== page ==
October! Pumpkins, pumpkins everywhere. Rosauer’s has a bin filled with them for a few cents a pound while Wray’s has positioned a larger and more varied display next to their pretty little petunia patch for another few cents a pound. In fact, eighty percent of our pumpkin supply is available in October, and many of Yakima’s residents have taken advantage in the month of plenty.
A pumpkin is a winter squash as is the acorn, butternut, hubbard, turban, and spaghetti squash. The small sugar pumpkins are the ones typically used for cooking as opposed to the larger varieties we use as Jack-o-lanterns, many thanks to the fun-loving Irish.
The texture of the pumpkin flesh is finely grained while its flavor is mildly sweet. Like all squash, their shells are hard and difficult to pierce, and they store well for up to as long as six months. They should be kept from direct sunlight and in a temperature of ideally between 50 and 60 degrees. Cut pumpkin will last in the refrigerator if covered with plastic wrap for one or two days. It can be frozen. Cooked, refrigerated pumpkin will keep for three to five days.
Choose pumpkins that are firm and heavy for their size. Look for a hard and dull-finished (not glossy) rind. Avoid those with a soft rind or with any spots of mold or decay.
Health benefits of pumpkin
The richly-colored gourd is low fat and contains carotenes, vitamins C, B1, B6, niacin, folic acid, pantothenic acid, potassium, and digestion-friendly fiber.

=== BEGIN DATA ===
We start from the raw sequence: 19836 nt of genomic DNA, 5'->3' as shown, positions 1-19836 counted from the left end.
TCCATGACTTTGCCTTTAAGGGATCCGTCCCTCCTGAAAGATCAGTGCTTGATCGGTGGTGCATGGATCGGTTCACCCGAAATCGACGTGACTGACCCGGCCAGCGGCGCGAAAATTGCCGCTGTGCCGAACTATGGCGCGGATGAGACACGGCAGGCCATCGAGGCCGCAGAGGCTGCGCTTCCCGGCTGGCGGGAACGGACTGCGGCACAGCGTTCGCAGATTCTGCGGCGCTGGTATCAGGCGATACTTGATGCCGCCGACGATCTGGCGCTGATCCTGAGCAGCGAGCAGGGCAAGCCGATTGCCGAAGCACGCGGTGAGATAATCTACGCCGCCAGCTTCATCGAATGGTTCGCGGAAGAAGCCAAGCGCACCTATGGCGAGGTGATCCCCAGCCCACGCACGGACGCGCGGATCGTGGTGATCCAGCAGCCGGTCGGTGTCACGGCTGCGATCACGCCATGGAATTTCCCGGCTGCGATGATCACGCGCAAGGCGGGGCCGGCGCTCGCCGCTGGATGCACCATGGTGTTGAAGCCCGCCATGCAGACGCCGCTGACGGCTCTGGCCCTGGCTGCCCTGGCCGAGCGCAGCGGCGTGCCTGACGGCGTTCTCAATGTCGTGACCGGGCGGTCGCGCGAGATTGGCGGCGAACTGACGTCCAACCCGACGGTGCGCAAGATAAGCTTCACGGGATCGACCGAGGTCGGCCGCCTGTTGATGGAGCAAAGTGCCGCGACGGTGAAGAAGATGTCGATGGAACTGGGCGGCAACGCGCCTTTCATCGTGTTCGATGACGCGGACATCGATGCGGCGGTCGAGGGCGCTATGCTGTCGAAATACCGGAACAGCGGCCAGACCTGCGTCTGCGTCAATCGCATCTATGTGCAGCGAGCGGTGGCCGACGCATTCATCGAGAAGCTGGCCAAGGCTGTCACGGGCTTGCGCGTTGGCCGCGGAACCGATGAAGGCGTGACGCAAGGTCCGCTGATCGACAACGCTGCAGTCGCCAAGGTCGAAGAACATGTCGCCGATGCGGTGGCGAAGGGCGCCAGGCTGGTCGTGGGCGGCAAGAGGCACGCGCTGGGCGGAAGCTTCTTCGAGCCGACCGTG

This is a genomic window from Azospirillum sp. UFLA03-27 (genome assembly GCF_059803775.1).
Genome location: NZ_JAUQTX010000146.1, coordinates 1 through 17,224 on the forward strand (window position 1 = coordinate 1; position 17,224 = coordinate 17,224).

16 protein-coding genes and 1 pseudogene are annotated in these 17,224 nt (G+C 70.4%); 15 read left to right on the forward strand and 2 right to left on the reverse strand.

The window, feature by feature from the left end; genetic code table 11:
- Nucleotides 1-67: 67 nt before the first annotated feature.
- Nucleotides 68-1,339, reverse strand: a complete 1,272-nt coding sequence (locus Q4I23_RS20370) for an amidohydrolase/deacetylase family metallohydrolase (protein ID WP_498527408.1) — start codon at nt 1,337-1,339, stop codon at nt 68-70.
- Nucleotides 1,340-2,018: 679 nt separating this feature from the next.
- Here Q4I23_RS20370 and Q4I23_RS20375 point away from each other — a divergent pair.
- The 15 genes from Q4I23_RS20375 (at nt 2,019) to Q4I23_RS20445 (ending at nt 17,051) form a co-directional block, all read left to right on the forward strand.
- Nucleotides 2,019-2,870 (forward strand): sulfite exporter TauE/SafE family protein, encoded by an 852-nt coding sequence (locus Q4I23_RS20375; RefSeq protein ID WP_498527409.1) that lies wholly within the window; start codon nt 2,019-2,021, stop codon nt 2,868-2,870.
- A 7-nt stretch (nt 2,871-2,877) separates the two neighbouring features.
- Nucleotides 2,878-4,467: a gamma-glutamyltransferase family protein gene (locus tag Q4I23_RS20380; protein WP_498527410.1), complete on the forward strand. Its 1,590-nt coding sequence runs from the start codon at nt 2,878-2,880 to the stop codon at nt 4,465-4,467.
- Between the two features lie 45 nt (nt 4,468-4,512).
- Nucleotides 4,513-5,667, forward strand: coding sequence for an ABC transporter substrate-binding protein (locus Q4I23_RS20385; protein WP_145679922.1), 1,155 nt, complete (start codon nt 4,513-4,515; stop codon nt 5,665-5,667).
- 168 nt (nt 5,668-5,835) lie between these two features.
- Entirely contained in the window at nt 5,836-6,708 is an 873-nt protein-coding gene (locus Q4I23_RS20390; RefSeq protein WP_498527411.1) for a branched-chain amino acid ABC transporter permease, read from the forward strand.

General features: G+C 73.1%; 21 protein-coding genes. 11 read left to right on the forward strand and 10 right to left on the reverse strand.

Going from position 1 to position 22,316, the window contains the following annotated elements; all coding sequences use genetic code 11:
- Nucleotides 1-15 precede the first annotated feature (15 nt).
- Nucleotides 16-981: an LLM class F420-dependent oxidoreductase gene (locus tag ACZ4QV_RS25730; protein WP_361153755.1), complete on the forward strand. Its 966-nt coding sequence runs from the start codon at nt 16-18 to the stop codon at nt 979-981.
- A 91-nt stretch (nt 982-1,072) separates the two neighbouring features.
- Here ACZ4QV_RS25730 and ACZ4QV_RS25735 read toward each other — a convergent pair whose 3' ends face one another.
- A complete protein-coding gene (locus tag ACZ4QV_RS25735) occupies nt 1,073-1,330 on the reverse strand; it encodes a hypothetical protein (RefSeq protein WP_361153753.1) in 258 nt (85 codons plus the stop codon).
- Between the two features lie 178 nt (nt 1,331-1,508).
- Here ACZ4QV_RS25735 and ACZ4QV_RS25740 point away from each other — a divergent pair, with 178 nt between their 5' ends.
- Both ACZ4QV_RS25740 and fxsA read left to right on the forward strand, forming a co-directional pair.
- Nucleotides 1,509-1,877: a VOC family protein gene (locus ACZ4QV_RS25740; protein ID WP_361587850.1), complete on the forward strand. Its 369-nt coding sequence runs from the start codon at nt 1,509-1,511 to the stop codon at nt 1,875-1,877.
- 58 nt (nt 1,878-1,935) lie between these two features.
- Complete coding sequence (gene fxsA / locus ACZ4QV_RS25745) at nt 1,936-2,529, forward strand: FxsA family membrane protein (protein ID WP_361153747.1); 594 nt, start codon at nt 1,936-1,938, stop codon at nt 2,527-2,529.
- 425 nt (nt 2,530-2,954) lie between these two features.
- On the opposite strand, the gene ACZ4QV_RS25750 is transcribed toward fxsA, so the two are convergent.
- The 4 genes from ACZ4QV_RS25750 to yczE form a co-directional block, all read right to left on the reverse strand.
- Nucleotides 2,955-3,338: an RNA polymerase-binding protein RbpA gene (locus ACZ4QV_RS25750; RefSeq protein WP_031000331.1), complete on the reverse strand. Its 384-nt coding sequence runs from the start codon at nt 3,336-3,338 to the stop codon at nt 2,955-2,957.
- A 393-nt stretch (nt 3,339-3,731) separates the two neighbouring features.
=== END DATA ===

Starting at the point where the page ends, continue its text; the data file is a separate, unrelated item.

All carotene-rich vegetables like pumpkins (actually qualifies as a fruit) have been researched and shown to protect against heart disease, many cancers, and, in particular, lung cancer. They also help against the development of diabetes (type 2).
As for the seeds, don’t throw them away but roast them instead. They are a good source of protein, iron, zinc, omega-3 fatty acids, B vitamins, and vitamin E. They are also helpful in reducing symptoms of benign prostatic hyperplasia (enlarged prostate).
Pumpkin is not associated with any food safety issues.
Wash pumpkin under cold running water while scrubbing with a vegetable brush. You may need a mild soap solution if it has been waxed or has not been grown organically. Cut it in half, take out seeds and fibrous material in the cavity.
Pierce the halves several times to allow steam to escape. Bake in an oven for 45 minutes to 1 hour, 350 degrees. Top with butter and brown sugar.
Cook, puree, and top with cinnamon and honey or combine the pureed pumpkin with applesauce for a healthy dessert.
Mash them and use in bread, muffin, or cupcake recipes.
Cut into cubes and add to vegetable soup.
Tasty low-fat, low-cal pumpkin pie Winter Salads
Morton, Illinois, is home to Libby’s and is called the pumpkin capital of the world. Every year Morton hosts a pumpkin festival in September, which consistently draws over 70,000 people to their downtown location. This year the theme was “Pumpkins Across America” in remembrance of 9/11.